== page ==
There’s something good to be said about mimicry. When artists learned their trade in the way old days (and often today), they were pushed by their teachers to emulate the great masters, to understand their choices, to learn their brush strokes. Sometimes, it would be years of emulation and copying before a student was set free to try her own hand at a creative work. In marketing (and in business innovation overall), I’ve made quite a habit of absorbing other ideas that make sense from other industries or verticals, emulating key elements of their methodology, and then innovating to make them make sense for me.
Make Curiosity a Habit
People who observe me doing this often laugh. Ask Justin Levy. I quite often see something (a visual detail) and snap a photo, and turn it into a blog post later. I have several other photos on my phone that aren’t for blog posts but for business ideas. They’re reminders to me to dig deeper on something, to understand why someone did something a certain way, to see what makes it work.
I was at a club in Las Vegas last night, and I noticed those “table service” women, the kind who dress provocatively and attempt to convince you why spending $450 on a bottle of vodka for you and your friends is a good idea. I realized that they had zero buyers (it was a bit early in the night), but instead of mingling with the crowd and finding prospective buyers, they were all clumped up and talking to each other. My retail mind went off and I realized that it was a management problem, and an opportunity to improve their odds for the night, if only someone would guide them to mingle and mix it up. (I didn’t suggest it, because I sure didn’t want a $450 bottle of vodka.)
Curiosity, however, kept that scene in my head long enough to write it down and to make sure my own business ideas aren’t hanging out instead of “mingling.”
See the Structure of Things
Someone recently came up to me and said, “I know exactly how you blog!” He then laid out exactly how I blog. I smiled, because it’s not exactly rocket science, but no one’s ever given me a point-by-point (including the nuances) explanation of it back to me. He saw the structure under what I do, and he realized he knew how to emulate it. A few days later I went by his blog, and he’s taking what I know how to do to new levels. Good on ya, person-I-won’t-name. You have learned how to absorb, emulate, and innovate.
Seeing the model we created for Third Tribe Marketing gave me the structure I needed to build Human Business Works, only with some new innovations in place. I love what we do on Third Tribe. I also wanted to make a different kind of membership community experience for some other verticals, so I learned by understanding the structure, and then adapted.
Understand Which Part to Emulate
Sometimes people think they have the kernel of an idea figured out, but they latch onto the wrong part. Often, the “wrong part” is whatever is flashy or obvious or directly observable. Most times, the part of the idea that you can’t immediately see is the golden part.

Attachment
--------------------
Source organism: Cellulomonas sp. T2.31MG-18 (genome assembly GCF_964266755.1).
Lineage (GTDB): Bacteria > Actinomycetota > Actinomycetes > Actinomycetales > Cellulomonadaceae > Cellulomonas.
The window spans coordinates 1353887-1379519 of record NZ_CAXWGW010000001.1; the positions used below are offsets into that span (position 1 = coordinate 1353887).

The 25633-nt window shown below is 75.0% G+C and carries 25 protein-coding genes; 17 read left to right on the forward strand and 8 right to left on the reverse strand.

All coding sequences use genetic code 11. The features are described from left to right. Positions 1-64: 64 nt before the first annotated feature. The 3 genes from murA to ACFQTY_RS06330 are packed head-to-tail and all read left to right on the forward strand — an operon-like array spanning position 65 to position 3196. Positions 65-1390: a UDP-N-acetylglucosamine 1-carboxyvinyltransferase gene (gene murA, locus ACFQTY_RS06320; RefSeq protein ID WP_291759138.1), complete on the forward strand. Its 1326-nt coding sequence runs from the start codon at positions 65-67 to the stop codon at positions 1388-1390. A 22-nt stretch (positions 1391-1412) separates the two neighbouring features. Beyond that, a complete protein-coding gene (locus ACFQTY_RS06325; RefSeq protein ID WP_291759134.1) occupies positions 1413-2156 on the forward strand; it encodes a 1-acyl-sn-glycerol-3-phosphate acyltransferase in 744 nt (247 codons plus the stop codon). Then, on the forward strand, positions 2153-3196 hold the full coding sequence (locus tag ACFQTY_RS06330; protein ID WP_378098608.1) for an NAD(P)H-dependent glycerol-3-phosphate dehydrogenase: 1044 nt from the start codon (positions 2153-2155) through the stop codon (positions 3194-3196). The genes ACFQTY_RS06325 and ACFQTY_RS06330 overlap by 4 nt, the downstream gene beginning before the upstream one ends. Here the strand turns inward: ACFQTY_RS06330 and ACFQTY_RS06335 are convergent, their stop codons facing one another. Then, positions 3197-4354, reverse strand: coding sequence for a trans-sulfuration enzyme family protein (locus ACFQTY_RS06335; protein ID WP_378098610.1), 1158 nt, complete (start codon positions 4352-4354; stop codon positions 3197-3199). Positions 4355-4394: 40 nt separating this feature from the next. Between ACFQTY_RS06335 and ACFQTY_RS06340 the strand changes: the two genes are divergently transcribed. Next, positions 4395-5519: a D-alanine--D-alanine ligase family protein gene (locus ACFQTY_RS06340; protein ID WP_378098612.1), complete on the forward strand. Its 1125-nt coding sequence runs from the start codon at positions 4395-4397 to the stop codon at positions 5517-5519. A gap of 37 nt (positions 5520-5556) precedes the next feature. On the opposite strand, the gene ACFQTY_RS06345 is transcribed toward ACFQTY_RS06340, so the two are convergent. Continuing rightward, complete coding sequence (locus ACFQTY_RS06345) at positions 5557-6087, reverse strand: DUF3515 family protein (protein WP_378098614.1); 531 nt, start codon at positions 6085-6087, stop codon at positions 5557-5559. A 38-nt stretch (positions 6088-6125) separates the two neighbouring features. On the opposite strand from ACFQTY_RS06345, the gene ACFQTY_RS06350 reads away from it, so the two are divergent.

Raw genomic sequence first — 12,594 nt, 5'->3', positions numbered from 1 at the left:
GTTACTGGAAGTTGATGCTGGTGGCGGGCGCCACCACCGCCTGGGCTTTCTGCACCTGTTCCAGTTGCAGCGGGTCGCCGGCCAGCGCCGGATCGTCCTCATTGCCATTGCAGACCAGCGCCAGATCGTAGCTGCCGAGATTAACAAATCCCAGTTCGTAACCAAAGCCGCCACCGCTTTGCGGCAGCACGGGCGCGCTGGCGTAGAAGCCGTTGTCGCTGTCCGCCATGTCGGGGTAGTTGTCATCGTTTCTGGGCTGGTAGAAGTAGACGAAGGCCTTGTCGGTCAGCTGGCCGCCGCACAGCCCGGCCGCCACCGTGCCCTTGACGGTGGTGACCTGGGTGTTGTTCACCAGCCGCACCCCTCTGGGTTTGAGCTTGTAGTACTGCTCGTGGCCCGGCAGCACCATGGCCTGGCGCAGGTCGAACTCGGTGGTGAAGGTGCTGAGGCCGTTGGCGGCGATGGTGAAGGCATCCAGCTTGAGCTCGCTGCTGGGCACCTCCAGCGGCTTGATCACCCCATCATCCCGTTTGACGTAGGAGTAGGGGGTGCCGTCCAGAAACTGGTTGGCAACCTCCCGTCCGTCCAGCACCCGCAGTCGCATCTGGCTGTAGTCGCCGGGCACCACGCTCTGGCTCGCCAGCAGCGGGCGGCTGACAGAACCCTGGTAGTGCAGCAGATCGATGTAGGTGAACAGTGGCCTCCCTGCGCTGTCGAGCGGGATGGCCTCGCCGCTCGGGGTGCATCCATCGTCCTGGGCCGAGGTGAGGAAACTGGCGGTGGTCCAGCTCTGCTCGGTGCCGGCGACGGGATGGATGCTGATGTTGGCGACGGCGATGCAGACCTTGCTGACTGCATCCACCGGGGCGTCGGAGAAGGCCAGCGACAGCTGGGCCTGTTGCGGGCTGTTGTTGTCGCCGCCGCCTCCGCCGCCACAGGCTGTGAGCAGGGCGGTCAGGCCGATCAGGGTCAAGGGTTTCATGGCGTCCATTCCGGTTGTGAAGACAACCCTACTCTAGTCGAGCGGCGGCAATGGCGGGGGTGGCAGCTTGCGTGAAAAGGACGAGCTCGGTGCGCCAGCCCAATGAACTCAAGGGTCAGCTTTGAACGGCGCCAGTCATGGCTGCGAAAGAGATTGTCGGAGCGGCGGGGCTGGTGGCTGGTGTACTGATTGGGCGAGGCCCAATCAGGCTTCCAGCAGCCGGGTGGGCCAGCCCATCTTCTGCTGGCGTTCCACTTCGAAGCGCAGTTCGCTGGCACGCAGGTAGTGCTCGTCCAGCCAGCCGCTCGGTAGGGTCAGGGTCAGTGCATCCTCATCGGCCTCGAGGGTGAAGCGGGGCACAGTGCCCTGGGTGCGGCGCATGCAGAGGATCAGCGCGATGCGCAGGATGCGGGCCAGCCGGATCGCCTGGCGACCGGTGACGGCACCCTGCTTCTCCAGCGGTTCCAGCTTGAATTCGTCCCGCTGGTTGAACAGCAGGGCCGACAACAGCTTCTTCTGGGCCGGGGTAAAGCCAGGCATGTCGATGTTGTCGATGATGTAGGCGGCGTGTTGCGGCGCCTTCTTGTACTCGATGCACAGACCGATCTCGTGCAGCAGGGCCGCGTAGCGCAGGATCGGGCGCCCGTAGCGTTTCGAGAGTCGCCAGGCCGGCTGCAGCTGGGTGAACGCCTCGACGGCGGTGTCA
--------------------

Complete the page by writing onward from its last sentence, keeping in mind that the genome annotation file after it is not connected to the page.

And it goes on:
For example, let’s look at iPhone and iPod. The gold is in the distribution model of the app store. The simplicity of buying is one thing to emulate. The system of having buyers willingly install a “storefront” on their devices so that they can impulse buy is another. (B2B people have learned this with Salesforce and the Appforce project, for instance). How could you emulate that mindset and methodology?
Knowing which part is the gold.
Emulate, Not Copy Outright
Just to be clear, I don’t mean “steal and copy.” I think that there are plenty of people who rip people off outright. Sometimes, it’s that whole “imitation is the sincerest form of flattery” line, and other times, it’s just plain jerky. Emulation is the art of extrapolating the parts of someone’s idea that make sense to adapt and adopt, but not copying it outright. Make sense?
Quite simply, if you don’t add anything new, then you’re an “also-ran” and you’re not really adding to the potential excellence your product or service or idea can have. Don’t make another app store. Make an app store that knows what people just like Dave bought, so that you can send Dave the best possible results. Don’t write a blog with five tidbits and a question at the close. Write a blog with five tidbits, a question at the close, and a powerful lead generation system built into it.
Growth and innovation is the name of the game.
Beware Feature Barnacles
In software or writing or many things, it’s amazing how many “feature barnacles” come along and muck up an otherwise good offering. How do they get there? Well, accidentally, they come from the exact process above that I’ve mentioned. You see something cool on one blog so you add it to yours. You see something cool on another blog, so you add it. You do this eleven times. Suddenly, your blog’s load time is up to 3 minutes before anyone sees any text. Is that helping anyone?
I was talking with the president of a pretty large software company (super large, let’s say). He said to me that one thing he really liked about the iPad was that it reminded him to go back and look at his own products with an eye for simplicity, that iPad apps require you to boil things down to the simple necessities. (Sounds like Rework talk, to me.) I loved this talk.
Look at your newfound ideas and see how they integrate. And then trim where appropriate. That’s another whole art altogether.
So, who do you want to emulate? Where are you finding your new ideas to absorb? And how have you innovated on them?